Top best answers to the question «Should a person with liver cancer stop drinking alcohol»
- It is never too late to quit drinking . Even if you already have liver cancer, alcohol is still toxic and may speed up liver damage. It is possible a continuation of alcohol consumption with liver cancer may have fatal consequences. Moreover, your treatments may not work as well if you continue drinking. And if you need a liver transplant, you may not be eligible unless you commit to not drinking alcohol.
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“Basically, once cirrhosis or liver cancer develops, a person’s risk of dying is much higher if he or she continues to drink,” explains Dr. Abou-Alfa. “But even if a person has one or both of those diagnoses, stopping drinking has a beneficial effect. It’s never too late to stop drinking.”
If you have cirrhosis of the liver medical advice is to stop drinking alcohol completely. To make sure your liver is the healthiest it can be it’s also best to eat a balanced diet and get regular exercise. This will reduce your risk of fatty liver disease and also protect you from other health problems such as heart attacks and strokes.
In addition, people who inherit a deficiency in an enzyme that metabolizes alcohol have been found to have substantially increased risks of esophageal squamous cell carcinoma if they consume alcohol . Liver cancer: Heavy alcohol consumption is associated with approximately 2-fold increased risks of two types of liver cancer (hepatocellular carcinoma and intrahepatic cholangiocarcinoma) (4, 9, 12, 13).
You also shouldn’t drink daily and if you are diagnosed with any alcohol-induced liver diseases, you should stop drinking alcohol completely. In addition to decreasing your alcohol consumption, you should make healthy nutrition choices and stay active to better manage your overall health. Both changes will further decrease your cancer risk.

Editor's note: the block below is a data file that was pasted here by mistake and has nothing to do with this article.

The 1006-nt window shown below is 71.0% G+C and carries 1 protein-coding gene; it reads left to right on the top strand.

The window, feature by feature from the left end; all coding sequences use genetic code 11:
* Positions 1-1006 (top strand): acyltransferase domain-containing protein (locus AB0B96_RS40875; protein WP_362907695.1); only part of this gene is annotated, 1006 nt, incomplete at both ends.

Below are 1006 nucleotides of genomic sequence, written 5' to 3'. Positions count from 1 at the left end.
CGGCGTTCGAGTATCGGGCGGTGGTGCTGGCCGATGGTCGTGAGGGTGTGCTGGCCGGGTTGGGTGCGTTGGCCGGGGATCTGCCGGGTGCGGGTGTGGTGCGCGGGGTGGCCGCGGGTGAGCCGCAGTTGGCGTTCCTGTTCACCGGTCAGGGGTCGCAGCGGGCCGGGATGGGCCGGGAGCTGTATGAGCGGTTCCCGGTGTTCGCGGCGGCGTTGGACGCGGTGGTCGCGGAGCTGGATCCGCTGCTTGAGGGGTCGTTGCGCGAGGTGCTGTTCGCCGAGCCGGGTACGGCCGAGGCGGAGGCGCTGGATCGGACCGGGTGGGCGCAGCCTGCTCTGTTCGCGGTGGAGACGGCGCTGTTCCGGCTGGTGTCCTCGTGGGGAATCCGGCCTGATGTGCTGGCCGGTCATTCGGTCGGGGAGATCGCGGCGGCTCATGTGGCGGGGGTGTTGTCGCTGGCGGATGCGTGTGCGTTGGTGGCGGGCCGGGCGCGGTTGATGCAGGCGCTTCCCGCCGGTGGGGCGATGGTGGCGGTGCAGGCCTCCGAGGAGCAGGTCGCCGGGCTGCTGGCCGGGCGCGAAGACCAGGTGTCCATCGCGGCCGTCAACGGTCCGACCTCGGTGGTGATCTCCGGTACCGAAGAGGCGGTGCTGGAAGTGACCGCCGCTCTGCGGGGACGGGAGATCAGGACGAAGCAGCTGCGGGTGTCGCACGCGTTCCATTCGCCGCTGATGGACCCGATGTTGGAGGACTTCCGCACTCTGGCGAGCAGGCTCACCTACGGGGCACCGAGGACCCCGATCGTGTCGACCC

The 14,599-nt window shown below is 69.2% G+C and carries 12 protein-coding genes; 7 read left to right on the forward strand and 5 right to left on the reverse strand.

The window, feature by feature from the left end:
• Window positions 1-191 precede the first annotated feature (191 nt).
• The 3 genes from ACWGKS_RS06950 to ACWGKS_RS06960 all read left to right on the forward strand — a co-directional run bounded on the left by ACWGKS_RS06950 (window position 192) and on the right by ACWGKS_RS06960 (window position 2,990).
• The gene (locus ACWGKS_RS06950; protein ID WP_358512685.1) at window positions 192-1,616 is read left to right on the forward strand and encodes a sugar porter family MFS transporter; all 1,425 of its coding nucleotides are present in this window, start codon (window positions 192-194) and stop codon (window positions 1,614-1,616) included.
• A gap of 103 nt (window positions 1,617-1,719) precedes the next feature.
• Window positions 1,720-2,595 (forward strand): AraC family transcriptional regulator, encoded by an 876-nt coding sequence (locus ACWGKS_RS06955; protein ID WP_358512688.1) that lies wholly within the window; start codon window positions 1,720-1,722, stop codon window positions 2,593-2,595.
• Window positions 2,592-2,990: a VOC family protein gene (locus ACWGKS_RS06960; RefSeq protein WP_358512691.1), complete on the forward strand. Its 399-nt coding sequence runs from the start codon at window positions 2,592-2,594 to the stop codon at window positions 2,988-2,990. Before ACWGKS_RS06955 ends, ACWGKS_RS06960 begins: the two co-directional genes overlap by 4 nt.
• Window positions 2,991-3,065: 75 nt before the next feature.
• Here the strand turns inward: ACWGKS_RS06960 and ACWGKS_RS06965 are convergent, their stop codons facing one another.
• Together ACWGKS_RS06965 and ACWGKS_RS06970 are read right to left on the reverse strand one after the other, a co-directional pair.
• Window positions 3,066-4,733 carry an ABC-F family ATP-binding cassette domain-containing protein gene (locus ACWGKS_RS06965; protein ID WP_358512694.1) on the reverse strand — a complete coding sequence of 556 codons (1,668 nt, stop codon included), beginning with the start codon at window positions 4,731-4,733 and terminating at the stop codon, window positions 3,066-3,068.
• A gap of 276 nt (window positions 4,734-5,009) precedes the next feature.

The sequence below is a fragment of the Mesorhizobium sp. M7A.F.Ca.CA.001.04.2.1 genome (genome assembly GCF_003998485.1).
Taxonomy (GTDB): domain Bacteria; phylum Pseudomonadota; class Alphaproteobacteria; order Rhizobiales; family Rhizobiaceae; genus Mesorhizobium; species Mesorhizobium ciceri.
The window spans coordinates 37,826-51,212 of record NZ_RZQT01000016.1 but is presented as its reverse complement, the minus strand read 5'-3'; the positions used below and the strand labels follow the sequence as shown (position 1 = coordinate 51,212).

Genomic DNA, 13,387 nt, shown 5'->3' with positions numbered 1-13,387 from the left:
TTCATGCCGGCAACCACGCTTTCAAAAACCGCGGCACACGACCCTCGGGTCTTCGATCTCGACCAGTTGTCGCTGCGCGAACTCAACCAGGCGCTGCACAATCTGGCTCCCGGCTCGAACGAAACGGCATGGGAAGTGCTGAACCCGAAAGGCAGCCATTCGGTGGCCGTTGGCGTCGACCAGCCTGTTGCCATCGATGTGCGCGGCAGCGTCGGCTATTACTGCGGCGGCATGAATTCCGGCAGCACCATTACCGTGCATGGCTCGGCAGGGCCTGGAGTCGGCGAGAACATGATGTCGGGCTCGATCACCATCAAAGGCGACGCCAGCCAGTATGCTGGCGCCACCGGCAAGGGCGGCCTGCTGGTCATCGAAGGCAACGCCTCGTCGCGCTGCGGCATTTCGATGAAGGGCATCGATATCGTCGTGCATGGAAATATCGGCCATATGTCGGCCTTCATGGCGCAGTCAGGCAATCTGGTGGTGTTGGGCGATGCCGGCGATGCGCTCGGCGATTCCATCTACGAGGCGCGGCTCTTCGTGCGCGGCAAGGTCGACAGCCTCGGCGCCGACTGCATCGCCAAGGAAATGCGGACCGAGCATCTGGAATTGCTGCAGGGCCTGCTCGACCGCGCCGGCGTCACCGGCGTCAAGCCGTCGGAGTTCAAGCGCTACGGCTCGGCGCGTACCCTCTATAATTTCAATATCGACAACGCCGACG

Love your liver… Alcohol is tough on the liver, and you depend on your liver to remove toxins from the body. Green tea and silymarin (milk thistle) prevent damage to the liver by acting as an antioxidant and enhancing the detoxification process. Grape seed extract and barley grasses are also helpful.
Alcohol is also processed via the liver and can cause liver inflammation. This inflammatory response could impair chemotherapy drug breakdown and increase side effects from treatment. Also, alcohol can irritate mouth sores or even make them worse. If you have mouth sores, you should avoid alcohol.
Liver cancer: Long-term alcohol use has been linked to an increased risk of liver cancer. Regular, heavy alcohol use can damage the liver, leading to inflammation and scarring, which might be why it raises the risk of liver cancer. Colon and rectal cancer: Alcohol use has been linked with a higher risk of cancers of the colon and rectum. The evidence for this is generally stronger in men than in women, but studies have found the link in both sexes.
Stopping alcohol abruptly can lead to serious health effects. The American Cancer Society offers this statement on drinking alcohol during cancer chemotherapy: "As with most questions related to a specific individual’s cancer treatment, it is best for a patient to check with their healthcare team about whether or not it is safe to drink alcohol during or immediately following chemotherapy treatment.
A 2011 study from Sweden reviewing all the previous research on the impact of alcohol cessation on liver cancer found that drinkers’ risk may go down around 6 to 7 percent for every year they go ...